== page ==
Chicago sues Trump administration over sanctuary city restrictions
Chicago is targeting the Trump justice department headed by Attorney General Jeff Sessions, pictured here, over efforts to block federal funds going to sanctuary cities. | John Locher / AP

 

Chicago Mayor Rahm Emmanuel’s legal department filed its highly publicized lawsuit against the Trump justice department Monday, Aug. 7, over the administration’s effort to prevent federal grants from going to designated sanctuary cities.

Emmanuel is asking a federal judge to block the Trump administration from enforcing its new policy, which would also affect other major U.S. sanctuary cities like New York, San Francisco, and Seattle.

Trump has long supported the false position that illegal immigration fuels crime and continues to push that narrative 200 days after being in office. Statistics have shown that immigrants without proper documentation are less likely to commit a crime when compared to a U.S. citizen or legal residents.

Calling it “the camel’s nose under the blanket,” Emmanuel says the administrations new policy is unlawful and unconstitutional, and claims it is just an effort to establish legal precedent that could result in withholding further grant money.

Under the DOJ’s new guidelines, found in conditions attached to last week’s applications for the Edward Byrne Justice Assistance grant, cities would have to meet three conditions in order to receive funds.

Those conditions: Sharing immigration status information with federal officials, providing unlimited police station access to those officials, and giving officials a 48-hour notice of a person’s release in cases of potential immigration violations.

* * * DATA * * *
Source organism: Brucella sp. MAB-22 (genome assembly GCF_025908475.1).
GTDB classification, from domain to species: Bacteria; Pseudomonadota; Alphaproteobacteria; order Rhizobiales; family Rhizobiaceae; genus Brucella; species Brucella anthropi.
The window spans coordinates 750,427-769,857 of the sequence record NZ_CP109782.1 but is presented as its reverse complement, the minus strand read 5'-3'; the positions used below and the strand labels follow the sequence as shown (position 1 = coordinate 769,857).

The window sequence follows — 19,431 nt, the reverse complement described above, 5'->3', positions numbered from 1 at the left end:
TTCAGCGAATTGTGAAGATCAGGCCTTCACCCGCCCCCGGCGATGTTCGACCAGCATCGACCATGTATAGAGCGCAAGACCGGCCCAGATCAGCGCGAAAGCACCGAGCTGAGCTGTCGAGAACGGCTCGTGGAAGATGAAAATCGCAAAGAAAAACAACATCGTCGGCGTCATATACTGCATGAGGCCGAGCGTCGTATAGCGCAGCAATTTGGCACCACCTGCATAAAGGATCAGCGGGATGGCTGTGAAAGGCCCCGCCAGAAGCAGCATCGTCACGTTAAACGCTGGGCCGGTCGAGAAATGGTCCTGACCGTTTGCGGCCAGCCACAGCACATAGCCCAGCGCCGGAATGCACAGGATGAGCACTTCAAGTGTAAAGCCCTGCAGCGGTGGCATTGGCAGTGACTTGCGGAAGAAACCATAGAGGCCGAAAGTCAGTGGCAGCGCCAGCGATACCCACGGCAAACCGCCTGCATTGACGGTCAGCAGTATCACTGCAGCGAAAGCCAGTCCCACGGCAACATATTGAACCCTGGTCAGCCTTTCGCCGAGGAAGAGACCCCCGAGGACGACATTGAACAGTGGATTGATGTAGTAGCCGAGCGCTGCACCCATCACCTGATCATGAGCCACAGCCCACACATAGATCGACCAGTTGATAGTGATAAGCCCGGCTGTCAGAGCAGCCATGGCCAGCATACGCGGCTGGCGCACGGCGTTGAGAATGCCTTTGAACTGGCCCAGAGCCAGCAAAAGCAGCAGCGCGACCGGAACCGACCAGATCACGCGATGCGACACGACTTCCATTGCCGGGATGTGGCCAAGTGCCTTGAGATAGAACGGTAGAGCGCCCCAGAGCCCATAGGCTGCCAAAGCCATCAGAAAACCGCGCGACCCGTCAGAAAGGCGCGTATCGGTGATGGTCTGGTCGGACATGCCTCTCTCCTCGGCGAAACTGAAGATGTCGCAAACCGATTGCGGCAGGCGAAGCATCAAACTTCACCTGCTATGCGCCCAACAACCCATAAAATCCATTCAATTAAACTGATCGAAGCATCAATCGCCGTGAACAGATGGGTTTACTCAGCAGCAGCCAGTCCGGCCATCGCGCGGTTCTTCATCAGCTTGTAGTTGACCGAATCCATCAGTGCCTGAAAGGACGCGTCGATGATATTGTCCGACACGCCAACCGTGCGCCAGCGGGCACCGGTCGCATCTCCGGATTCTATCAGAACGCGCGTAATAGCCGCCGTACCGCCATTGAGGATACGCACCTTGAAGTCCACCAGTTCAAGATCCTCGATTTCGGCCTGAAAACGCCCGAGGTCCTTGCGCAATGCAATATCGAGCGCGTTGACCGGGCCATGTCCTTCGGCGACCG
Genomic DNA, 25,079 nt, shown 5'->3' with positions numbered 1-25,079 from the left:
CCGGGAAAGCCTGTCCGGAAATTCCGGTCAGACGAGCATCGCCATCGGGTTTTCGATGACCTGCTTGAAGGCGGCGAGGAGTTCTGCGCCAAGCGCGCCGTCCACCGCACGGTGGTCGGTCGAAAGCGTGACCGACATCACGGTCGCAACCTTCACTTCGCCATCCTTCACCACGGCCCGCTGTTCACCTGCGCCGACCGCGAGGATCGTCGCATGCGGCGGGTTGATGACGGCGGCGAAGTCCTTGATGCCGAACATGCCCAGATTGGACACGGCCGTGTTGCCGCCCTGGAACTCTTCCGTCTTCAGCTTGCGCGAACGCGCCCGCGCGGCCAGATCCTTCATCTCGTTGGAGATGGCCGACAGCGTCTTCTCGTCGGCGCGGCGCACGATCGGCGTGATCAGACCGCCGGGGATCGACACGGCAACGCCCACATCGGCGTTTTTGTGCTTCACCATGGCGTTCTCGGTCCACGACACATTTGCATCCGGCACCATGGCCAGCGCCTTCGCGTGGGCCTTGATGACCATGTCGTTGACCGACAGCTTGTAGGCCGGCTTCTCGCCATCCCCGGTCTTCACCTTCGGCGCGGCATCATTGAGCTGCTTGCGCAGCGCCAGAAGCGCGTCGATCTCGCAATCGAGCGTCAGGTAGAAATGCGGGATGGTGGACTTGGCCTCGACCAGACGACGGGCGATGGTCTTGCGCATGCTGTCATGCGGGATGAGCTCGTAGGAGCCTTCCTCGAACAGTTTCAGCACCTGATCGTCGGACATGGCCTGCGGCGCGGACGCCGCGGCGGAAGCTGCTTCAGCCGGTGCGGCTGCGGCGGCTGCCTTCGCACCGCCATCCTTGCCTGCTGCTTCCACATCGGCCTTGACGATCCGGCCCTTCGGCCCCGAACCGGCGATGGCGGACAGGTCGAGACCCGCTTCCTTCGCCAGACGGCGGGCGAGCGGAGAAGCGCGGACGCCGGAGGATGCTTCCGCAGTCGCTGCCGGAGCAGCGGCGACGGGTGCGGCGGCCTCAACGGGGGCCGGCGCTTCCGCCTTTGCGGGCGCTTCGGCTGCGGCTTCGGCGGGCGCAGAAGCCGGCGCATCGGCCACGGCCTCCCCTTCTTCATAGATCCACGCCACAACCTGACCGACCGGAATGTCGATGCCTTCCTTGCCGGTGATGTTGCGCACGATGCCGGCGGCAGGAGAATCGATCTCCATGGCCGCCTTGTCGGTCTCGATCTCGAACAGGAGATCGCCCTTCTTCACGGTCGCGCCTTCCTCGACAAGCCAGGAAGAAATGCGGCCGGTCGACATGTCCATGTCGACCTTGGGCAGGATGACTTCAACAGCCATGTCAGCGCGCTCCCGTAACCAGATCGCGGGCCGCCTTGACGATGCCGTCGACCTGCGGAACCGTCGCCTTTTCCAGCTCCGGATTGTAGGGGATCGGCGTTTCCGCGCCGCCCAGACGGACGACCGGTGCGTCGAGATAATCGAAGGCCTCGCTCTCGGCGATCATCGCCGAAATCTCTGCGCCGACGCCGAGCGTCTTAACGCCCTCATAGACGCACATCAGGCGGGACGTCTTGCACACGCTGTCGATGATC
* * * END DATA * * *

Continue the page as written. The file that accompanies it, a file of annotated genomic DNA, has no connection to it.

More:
“These new conditions—which would give federal officials the power to enter city facilities and interrogate arrestees at will and would force the city to detain individuals longer than justified by probable cause, solely to permit federal officials to investigate their immigration status— are unauthorized and unconstitutional,” the lawsuit states.

After filing the lawsuit, City of Chicago Attorney Ed Siskel said the city will also file a motion for a preliminary injunction preventing the DOJ from enforcing the new rules. According to Siskel, the city will ask the court to set a quick briefing schedule in order for a ruling to be issued before the Byrne grant deadline Sept. 5.

“We are at a time when every bit counts and every resource matters in this fight,” Siskel said. “In addition, we are bringing this legal challenge because the rhetoric and the threats from this administration, embodied in these new restrictions placed on public safety grant funds, are breeding a culture and a climate of fear within the communities in our city.”

The city was expecting to receive $3.2 million from federal grants.

Attorney General Jeff Sessions released a statement late Monday, Aug. 7 saying that:

“This Administration will not simply give away grant dollars to city governments that proudly violate the rule of law and protect criminal aliens at the expense of public safety. So it’s that simple: Comply with the law or forego taxpayer dollars.”

Read the City of Chicago’s full lawsuit here.

 


CONTRIBUTOR

Al Neal
Al Neal

Al Neal is the St. Louis Bureau Chief, writing on politics, the courts and legal affairs.

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